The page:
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Tactics for 5 a side football

Diamond vs the Box formation

A disclaimer first that I put at the beginning of all my tactical advice posts is that everything I advise is always done to play football with quality not playing percentages or just to win. It is done to provide the best base for your team to play real football.

In 5 a side really there are 3 basic formations but only 2 I really advise as one is a very slight variation on the other that is not over advantageous. So the 2 main ways to play are either with a 2 2 formation or a 1 2 1 diamond. I will outline the reasons for each one and what I recommend below:

The 1 2 1 diamond

This personally is the formation I like to start with as there are more clearly defined positions and it lends itself much better to the progression to larger sided games. The focus is on maintaining that diamond around the pitch when in possession of the ball allowing clearly defined avenues of support in 3 directions. Also when the ball is played into the forward player or defender there should be a clear area to switch play (the opposite wide player), allowing us to transfer the ball from an area of high pressure to an area of low pressure easily. We should always have forward options and a backwards pass with the players looking to maintain their space and move within it.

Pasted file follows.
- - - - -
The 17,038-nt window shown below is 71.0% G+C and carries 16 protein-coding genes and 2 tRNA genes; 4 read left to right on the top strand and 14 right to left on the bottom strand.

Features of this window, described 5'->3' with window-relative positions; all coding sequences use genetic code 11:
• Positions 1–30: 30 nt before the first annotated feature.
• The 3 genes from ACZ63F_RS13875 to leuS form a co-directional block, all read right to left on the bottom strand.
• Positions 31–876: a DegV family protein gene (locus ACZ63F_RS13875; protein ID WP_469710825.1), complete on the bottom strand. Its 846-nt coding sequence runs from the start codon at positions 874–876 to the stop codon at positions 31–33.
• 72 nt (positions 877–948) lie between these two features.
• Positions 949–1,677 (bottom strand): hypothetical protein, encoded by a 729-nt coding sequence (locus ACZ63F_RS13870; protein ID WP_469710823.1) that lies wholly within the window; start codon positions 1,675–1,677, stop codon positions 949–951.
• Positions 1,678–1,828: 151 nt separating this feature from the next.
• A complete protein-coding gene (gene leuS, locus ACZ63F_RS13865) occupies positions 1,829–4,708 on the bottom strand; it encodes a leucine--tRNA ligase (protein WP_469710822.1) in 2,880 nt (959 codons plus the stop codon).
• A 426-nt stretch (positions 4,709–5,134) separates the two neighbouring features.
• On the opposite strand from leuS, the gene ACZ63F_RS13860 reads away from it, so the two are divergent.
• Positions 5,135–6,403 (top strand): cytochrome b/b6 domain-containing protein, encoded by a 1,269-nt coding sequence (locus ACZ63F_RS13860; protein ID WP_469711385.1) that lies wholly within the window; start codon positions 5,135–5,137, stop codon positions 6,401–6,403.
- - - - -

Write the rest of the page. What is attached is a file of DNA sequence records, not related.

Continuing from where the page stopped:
The key aspects of this are:

Maintaining the diamond to allow 3 passing options at all times

Ensuring the defensive player always gives the option of a backwards pass to help maintain possession

Probably having your most intelligent passer at the back

Ensuring your striker holds their position up front without becoming detached from play

Making sure your midfielders understand they have to work in both directions to attack and defend ensuring they make this transition quickly


1. If you do it right it makes it very easy to play good passing football as it naturally uses the maximum space on the football pitch

2. Switching play; one of the most effective ways to open teams up as naturally all players will move towards the ball in order to win it back, is very easy in this formation.

3. It starts to build a real idea of positional understanding and the kind of supporting angles that are vital as they progress up to larger sided games.